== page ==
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Sexual assault activists to speak at SMC, ND, IUSB

| Thursday, September 10, 2015

Annie Clark and Andrea Pino, co-founders of the national organization End Rape on Campus, are coming to Notre Dame, Saint Mary’s and Indiana University South Bend (IUSB) for a series of appearances and discussions on sexual assault and activism on college campuses. Clark and Pino filed a federal complaint with the Department of Education against the University of North Carolina at Chapel Hill for violations of Title IX and the Clery Act while they were students there and were also featured prominently in the recent documentary “The Hunting Ground.”

Abby Palko, associate director of the Notre Dame’s gender studies program, said Saint Mary’s faculty spearheaded the initiative to get the women to appear at the three universities.

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Stacy Davis, chair of gender and women’s studies, contacted me and Mary Kearney [director of the gender studies program] here at Notre Dame, as well as April Lidinsky, director of women’s and gender studies at IUSB,” Palko said. “She asked if we would be interested in having them talk on our campuses, and of course we said yes.”

Each school is hosting a different kind of event, ranging from lectures to discussions to question and answer sessions, Palko said.

“At Saint Mary’s, Stacy wanted a big public lecture. We each decided what was most needed for our students,” she said. “We wanted for Notre Dame, and students in particular, to hear what it was like to ​take on the challenge of standing up for their rights and their safety, to challenge institutional procedures that did not protect them, to ​go through the process of filing a complaint with the federal government.”

Palko said Clark and Pino can bring a relatable perspective to the campus discussions on sexual assault because of their experiences as students.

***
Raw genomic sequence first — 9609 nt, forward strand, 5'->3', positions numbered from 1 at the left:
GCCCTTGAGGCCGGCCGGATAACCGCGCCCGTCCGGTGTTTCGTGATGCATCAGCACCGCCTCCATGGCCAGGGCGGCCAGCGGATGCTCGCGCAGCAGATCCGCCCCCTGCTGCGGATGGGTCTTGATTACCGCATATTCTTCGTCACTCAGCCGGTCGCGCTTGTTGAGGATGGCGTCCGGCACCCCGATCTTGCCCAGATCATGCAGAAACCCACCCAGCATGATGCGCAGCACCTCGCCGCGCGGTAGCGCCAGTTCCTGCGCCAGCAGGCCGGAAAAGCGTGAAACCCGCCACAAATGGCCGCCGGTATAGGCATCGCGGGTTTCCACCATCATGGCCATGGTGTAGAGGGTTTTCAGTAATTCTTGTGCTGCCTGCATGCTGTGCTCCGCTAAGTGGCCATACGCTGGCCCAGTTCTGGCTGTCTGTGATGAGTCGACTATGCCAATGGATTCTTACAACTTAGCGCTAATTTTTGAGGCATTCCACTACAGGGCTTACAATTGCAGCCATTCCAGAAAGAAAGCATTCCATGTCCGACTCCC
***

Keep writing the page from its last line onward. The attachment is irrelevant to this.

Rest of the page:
“One of the reasons Mary and I are so excited for them to come is because they were college students just like you,” she said. “We think Annie and Andrea are great models for speaking up even when there is social, professional or interpersonal risk to standing up, and speaking up, and saying that this is not okay.”

Clark and Pino will be leading a discussion and a question and answer session at Legends on Friday at noon, Palko said. They will be delivering a lecture at Saint Mary’s on Thursday at 7 p.m. in Madeleva Hall and a discussion at IUSB on Friday at 2 p.m. 

“The talk will be 20 to 25 minutes, and then there will be time for discussions and questions,” she said. “We want students to get ideas and practical tips for dealing with the issue of sexual assault, so they feel more empowered. … We welcome anybody anticipating a fantastic conversation.”

Speaking on sexual assault activism at Notre Dame, Palko said she believes students are still learning how to be active bystanders.

“I think Notre Dame students have an enormous passion for taking on social justice issues but are not sure what to do when it comes to sexual assault,” she said.

Sexual assault is an issue that demands response from every member of the campus community, Palko said.

“We want to make the Notre Dame language of ‘We’re a family’ even more real,” she said. “Everyone should say, ‘Not another person on this campus should be sexually assaulted.’”

While faculty and staff can’t be active bystanders at parties the way students can, Palko said, they can contribute to ending sexual assault by emphasizing the seriousness of the issue in their classrooms.

“Over the summer we worked with the Title IX coordinator and the directors of undergraduate studies,” she said. “One of the suggestions we’ve made is putting on syllabi a note about the part in Title IX about confidential resources and non-confidential resources. We all put on the honor code, the anti-plagiarism pledge, but we can do it too with sexual assault resources, as a signal to students that this is just as important.”

Palko said although sexual assault is not a new issue at Notre Dame, there is now an increasing willingness and comfort in reporting. Ending sexual assault on college campuses is difficult, she said.

“It’s so hard to talk about sexual assault on college campuses as if it’s all the same — because we’re not all the same. With Notre Dame, we have Saint Mary’s across the street and there are fraught relationships there,” she said. “The parietals, single sex dorms, off campus culture and Catholic nature of the school are all characteristics that make Notre Dame unique.”


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About Catherine Owers

Senior News Writer Catherine Owers is a senior from New Orleans, Louisiana. She is studying English and Theology.

Contact Catherine